DUBLIN needs a massive coastal defence wall linking Howth and Dun Laoghaire if the type of devastating flooding which has struck the capital in recent years is to be averted.
And a major report on the future of Dublin Bay calls for a full relocation of Dublin Port to allow housing and offices to be built in the heart of the capital city.
The report, commissioned by the city council, proposes building a 'tidal barrage structure' and using waters in Dublin Bay to generate power through use of tidal energy.
It also proposes building a new island -- to be called South Bull Island -- which would allow a freshwater reservoir to be built which could provide drinking water for the city.
The radical measures are put forward in the report 'Dublin Bay: An Integrated Economic, Cultural and Social Vision for Sustainable Development'.
It highlights the 'vital role' that Dublin Port plays in the development of the city, but says there is a 'growing realisation' that the port lands are 'strategically important' and offer potential for residential and employment-generating business opportunities.
Moving the port is a "robust and compelling option", it says.
"Dublin is constrained by its capacity to grow and to generate new employment by a lack of space," it says. "The status quo with the port remaining on site means there is no additional capacity for growth. Full relocation of the port and development of the vacated site for a mixed use of residential, public and employment space offers the best long-term impact for Dublin."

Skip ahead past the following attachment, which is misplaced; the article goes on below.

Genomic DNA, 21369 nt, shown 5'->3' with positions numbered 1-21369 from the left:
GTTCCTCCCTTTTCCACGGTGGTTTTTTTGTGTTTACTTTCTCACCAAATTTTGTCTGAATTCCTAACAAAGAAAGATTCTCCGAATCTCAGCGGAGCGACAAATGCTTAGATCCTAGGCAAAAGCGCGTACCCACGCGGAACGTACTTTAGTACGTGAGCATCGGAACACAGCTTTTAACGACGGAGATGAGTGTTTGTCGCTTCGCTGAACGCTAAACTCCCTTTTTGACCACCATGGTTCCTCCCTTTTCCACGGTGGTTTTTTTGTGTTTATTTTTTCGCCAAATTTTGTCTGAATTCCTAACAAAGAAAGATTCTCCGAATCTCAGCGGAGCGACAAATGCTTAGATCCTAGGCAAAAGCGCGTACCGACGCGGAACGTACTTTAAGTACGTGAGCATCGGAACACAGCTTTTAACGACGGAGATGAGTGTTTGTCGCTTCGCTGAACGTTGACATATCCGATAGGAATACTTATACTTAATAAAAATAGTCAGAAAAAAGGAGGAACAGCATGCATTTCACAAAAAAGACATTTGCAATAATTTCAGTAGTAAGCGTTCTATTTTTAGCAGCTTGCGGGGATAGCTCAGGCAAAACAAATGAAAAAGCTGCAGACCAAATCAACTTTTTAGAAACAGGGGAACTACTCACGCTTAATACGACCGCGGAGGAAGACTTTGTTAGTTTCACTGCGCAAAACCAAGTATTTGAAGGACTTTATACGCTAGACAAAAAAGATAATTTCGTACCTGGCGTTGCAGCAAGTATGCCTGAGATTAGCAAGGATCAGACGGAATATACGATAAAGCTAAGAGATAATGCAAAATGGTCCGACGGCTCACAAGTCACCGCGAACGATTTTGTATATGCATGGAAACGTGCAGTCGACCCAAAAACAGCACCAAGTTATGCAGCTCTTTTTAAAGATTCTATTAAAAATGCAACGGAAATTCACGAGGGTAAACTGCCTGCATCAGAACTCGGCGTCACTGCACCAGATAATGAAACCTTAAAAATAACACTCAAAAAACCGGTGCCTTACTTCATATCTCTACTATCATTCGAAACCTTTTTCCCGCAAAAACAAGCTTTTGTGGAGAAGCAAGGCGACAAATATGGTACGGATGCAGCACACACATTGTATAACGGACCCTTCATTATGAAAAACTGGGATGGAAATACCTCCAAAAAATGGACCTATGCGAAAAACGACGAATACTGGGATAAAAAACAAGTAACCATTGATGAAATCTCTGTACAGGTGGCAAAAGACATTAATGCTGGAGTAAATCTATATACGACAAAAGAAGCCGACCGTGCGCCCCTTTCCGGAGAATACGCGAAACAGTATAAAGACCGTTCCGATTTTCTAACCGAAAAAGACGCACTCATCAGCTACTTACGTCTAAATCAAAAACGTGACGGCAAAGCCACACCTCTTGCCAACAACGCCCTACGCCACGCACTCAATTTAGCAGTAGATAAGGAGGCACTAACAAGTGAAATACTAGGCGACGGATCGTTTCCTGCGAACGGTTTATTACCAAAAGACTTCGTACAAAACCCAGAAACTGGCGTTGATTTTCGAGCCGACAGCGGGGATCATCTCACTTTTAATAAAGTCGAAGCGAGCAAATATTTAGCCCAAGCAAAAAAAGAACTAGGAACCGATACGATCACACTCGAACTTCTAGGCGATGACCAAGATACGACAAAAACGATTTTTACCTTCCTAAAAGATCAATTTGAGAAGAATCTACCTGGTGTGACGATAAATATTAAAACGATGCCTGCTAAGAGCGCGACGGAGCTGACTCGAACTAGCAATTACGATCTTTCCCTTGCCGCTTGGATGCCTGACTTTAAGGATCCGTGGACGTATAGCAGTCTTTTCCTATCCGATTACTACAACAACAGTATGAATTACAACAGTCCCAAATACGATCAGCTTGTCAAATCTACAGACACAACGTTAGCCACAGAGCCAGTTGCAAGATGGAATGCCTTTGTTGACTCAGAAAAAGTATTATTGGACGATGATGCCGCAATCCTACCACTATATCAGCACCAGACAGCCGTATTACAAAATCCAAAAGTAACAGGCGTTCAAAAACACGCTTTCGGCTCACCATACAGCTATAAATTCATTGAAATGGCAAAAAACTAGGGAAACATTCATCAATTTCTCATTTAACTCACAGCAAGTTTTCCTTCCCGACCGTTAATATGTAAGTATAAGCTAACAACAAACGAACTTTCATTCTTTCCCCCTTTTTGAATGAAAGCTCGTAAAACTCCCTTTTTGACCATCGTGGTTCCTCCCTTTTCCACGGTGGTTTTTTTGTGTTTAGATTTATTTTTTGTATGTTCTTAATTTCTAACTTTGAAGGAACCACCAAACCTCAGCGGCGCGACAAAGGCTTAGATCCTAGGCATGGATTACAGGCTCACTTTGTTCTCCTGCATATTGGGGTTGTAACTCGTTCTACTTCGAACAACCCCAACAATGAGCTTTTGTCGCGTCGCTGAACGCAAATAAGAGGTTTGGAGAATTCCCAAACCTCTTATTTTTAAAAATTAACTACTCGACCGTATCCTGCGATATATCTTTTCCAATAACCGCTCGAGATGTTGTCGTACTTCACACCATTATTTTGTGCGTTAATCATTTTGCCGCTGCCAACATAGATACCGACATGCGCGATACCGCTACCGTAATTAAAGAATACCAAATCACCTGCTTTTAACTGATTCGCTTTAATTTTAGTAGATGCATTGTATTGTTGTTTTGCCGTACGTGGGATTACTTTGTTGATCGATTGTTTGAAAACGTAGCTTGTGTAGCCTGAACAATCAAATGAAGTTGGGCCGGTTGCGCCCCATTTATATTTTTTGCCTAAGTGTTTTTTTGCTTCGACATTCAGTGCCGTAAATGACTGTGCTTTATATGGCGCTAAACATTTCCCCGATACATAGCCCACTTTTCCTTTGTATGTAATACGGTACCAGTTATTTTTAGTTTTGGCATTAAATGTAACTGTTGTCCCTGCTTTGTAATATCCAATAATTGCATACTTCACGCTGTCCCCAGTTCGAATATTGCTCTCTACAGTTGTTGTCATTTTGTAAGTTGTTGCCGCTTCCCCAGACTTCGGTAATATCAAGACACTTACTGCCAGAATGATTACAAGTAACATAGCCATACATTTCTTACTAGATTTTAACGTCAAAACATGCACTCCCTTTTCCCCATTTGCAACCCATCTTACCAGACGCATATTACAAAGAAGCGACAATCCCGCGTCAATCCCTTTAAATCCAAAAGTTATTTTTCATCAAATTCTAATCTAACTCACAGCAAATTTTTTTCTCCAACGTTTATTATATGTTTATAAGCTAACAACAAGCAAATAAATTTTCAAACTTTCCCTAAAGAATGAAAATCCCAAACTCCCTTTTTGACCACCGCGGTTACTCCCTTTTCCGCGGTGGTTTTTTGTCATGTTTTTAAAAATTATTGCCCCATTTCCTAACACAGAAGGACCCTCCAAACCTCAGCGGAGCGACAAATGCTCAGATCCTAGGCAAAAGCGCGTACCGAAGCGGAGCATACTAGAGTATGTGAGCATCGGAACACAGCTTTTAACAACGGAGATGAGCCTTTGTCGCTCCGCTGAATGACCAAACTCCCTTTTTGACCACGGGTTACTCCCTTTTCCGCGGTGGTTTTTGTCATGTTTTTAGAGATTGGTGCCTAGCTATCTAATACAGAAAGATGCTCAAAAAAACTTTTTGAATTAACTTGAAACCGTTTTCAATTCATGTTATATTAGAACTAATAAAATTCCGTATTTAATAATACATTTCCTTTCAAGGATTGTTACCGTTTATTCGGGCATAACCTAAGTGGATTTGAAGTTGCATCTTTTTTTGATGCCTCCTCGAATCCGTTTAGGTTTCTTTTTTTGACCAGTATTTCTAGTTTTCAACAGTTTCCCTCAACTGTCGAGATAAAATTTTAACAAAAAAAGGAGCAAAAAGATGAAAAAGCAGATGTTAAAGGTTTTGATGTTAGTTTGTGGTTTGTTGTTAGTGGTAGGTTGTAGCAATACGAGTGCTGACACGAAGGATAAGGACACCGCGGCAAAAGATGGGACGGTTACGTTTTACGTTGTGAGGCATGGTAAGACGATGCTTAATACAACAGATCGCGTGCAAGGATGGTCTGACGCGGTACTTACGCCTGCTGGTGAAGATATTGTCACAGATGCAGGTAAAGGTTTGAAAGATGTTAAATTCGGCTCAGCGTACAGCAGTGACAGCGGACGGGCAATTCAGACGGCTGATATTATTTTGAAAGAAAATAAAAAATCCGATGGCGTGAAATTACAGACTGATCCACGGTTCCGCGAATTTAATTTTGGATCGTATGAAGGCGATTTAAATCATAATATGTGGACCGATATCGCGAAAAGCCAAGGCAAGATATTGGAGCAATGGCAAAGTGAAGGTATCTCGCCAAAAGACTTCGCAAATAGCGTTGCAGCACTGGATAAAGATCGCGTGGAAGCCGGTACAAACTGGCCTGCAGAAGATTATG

Redevelopment of the port lands would allow the creation of a new 'city quarter', provide homes for 'at least' 55,000 people and the option would be 'economically very beneficial'.
But it warns the relocation would be expensive given the 'high level' of infrastructure required for a busy port. The process could take up to 12 years.
Informed sources said last night that the report did not offer a solution on how the port could be moved, and there was no alternative location identified.
"It seems to be a property play. The value of the port is big to the economy, and this is like saying building on Tara Street or Connolly Station is fine because you can bus people in and you won't have the noise from trains."
The plan also proposes linking the 1,700-acre Phoenix Park into the city by developing a 'tree lined boulevard' from the park gates alongside the River Liffey.
To develop the capital into a 'truly world class city' a 'new image' must be established with iconic buildings and public spaces. Turning Dublin Bay into a marine reserve is also proposed.
But its proposals to tackle flooding in the city are by far the most radical elements.
It considers four options, saying that flooding of large tracts of the city is 'inevitable' unless preventative measures are taken.
The options include building a 'tidal barrage structure' -- or flood defence wall -- between Dun Laoghaire and Howth, using the water in the bay to generate power. The structure could be used as a road or rail link.
Another option could see flood defence walls built between Howth and Bull Island, and between the ends of the north and south Bull walls. A 'South Bull Island' could be constructed 'some distance' offshore which would be used for recreation purposes. Tidal generators for electricity production could be included, as well as wind turbines.
The report also envisages the creation of a freshwater reservoir which would be used to provide drinking water for the capital.
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